[PDF] ACRP REPORT 4. Ground Access to Major Airports by Public Transportation AIRPORT COOPERATIVE RESEARCH PROGRAM

Competition and Enforcement Considerations when introducing new public transportation services include the perceived and actual competition between differing classes of ground transportation services, the need to be able to enforce regulations restricting and controlling ground transportation services, and the potential overlap between the services provided by each class of service. Balancing the differing (and competing) requirements of multiple services may be especially challenging when selecting ground transportation services for a planned GTC. Some of those challenges involve the following services and concerns: • Private vehicles—The primary purpose of a GTC is to serve commercial ground transporta-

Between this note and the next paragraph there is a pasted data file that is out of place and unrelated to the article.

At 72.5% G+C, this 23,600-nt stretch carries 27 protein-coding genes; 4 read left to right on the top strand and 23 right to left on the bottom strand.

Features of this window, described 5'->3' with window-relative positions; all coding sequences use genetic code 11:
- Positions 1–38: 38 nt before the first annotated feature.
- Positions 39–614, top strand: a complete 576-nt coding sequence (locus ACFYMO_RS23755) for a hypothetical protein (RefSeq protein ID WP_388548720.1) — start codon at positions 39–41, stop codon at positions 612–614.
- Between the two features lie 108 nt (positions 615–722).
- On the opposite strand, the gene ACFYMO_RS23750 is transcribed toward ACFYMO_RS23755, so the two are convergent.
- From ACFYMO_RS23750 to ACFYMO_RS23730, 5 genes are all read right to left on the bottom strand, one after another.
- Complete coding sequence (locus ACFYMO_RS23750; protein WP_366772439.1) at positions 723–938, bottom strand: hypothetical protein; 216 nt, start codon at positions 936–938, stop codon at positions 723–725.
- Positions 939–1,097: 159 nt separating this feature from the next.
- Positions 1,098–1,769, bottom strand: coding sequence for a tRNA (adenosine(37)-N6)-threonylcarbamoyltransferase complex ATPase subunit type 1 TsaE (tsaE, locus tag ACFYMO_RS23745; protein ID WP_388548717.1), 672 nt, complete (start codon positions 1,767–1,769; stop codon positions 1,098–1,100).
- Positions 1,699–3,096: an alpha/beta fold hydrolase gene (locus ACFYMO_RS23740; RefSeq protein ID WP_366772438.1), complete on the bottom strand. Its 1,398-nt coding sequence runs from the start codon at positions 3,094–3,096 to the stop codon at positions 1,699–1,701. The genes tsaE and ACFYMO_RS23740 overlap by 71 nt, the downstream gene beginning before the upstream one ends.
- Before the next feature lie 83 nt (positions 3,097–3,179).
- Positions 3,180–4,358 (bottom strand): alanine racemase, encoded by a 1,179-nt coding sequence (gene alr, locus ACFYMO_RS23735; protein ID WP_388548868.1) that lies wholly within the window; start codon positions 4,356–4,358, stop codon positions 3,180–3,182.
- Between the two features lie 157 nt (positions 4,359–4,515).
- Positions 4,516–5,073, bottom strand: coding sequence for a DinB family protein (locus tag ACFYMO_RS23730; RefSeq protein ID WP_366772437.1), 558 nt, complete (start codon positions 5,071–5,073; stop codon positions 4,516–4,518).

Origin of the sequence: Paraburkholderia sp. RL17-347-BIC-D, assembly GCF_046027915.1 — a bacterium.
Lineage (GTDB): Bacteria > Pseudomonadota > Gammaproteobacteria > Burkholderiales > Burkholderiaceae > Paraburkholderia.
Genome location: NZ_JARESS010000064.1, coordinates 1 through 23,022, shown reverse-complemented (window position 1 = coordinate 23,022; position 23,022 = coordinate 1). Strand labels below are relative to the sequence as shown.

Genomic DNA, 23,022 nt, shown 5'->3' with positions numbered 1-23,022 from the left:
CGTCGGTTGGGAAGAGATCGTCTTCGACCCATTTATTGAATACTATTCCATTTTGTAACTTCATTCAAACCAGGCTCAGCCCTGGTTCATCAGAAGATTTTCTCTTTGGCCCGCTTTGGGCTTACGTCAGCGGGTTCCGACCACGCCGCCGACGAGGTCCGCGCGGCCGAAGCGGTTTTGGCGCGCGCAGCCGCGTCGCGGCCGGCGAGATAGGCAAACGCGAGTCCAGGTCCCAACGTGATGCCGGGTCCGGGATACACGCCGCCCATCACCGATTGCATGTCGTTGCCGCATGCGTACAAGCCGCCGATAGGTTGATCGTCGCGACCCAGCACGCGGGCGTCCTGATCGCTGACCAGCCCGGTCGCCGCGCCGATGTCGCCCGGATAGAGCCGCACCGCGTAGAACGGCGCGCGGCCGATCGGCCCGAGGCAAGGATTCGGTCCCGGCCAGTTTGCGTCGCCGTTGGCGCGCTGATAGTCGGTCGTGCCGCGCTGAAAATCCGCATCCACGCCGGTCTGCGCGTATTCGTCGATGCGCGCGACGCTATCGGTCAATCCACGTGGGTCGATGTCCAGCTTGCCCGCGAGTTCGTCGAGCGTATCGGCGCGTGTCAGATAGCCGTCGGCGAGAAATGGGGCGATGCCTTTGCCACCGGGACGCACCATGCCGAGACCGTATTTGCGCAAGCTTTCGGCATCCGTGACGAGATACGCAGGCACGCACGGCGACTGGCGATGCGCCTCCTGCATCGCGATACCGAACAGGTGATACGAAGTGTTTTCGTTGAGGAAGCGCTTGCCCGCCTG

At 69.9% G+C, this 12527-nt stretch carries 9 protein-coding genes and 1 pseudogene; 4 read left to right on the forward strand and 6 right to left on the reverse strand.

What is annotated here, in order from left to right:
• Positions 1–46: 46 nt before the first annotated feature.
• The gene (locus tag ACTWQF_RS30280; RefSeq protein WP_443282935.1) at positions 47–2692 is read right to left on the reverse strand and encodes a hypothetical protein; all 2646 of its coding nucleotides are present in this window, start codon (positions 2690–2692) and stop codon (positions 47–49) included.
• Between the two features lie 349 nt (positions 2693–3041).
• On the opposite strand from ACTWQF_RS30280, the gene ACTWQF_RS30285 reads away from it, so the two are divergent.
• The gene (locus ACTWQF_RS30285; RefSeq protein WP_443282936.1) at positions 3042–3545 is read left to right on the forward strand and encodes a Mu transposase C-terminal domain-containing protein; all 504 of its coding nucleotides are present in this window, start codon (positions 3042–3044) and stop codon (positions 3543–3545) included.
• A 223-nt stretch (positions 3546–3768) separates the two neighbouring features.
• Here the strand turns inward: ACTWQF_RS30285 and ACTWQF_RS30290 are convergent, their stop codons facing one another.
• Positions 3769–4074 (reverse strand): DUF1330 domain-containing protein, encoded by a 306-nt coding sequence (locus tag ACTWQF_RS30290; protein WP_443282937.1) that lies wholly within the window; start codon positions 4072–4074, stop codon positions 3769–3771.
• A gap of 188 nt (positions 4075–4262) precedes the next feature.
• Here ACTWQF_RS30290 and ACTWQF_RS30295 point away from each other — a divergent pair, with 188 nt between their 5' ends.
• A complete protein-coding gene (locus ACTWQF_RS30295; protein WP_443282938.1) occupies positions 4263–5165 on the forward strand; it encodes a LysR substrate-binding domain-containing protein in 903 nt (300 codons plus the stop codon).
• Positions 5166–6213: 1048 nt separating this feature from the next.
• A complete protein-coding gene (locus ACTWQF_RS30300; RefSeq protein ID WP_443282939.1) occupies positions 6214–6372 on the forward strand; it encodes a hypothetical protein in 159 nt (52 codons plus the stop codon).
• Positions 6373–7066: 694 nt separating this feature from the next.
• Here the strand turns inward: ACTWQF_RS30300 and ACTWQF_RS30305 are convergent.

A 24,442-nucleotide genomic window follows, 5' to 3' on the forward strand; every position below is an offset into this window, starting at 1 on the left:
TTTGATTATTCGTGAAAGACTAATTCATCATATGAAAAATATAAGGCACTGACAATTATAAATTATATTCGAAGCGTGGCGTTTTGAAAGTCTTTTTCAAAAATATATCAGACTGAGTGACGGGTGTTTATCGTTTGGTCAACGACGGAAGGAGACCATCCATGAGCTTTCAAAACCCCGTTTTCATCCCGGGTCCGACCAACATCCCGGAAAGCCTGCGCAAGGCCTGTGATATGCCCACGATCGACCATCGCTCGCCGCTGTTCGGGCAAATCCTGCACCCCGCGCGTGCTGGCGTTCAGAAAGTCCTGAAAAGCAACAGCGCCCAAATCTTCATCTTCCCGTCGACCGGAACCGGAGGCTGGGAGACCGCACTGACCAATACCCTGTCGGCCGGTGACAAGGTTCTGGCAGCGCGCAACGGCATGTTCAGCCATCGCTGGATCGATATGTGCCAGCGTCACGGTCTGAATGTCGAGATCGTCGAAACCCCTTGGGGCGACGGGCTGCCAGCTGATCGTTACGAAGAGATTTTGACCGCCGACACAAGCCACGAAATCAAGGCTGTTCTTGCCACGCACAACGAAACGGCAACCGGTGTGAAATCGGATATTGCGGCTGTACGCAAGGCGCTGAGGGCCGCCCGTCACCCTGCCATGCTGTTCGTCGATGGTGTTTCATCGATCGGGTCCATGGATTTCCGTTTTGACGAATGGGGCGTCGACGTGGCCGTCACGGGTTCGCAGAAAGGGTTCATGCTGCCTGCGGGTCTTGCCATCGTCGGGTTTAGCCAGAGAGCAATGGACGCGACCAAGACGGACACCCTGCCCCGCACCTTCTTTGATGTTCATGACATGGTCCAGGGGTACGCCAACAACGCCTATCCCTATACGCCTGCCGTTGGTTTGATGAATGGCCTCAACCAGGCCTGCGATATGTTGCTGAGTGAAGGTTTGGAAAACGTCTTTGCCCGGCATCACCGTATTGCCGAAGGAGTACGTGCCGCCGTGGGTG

tion services. Therefore, airline passengers traveling in private vehicles would likely be directed to space at the terminal building curbsides, while the GTC would be reserved for commercial ground transportation services. • Private vehicles versus privately owned limousines—Airline passengers traveling in privately owned or corporate-provided limousines would normally expect to receive a level of service similar to that available to passengers traveling in private vehicles. Therefore, privately owned limousines would likely be directed to curb space at the terminal building. • Privately owned versus pre-arranged limousines—If passengers perceive that being picked up and dropped off at the terminal provides a higher level of service and convenience than being picked up and dropped off at the GTC, they will request that privately owned limousine services stop at the terminal building rather than the GTC. As it would be difficult for police to readily distinguish between a privately owned limousine and a pre-arranged limousine or town car service, it would be difficult for police to prevent privately owned limousines or town car services from stopping at the terminal building curbsides. If police are unable to prevent, or enforce regulations prohibiting, use of the terminal curbside by pre-arranged limousines, these limousines would likely be permitted to use the curbsides. • Pre-arranged limousines versus taxis—Taxi operators perceive limousines as competitors. If pre-arranged limousines are permitted to use the terminal building curbsides, taxi operators would likely pressure airport management (or perhaps city or county government leaders) to allow taxis to use the curbsides. The taxi operators would claim that they would lose customers to their competitors (i.e., limousines) and/or that their customers would not use the GTC. At airports that have planned GTCs, management has agreed to allow taxis to drop off and pick up customers at the terminal building curbside.

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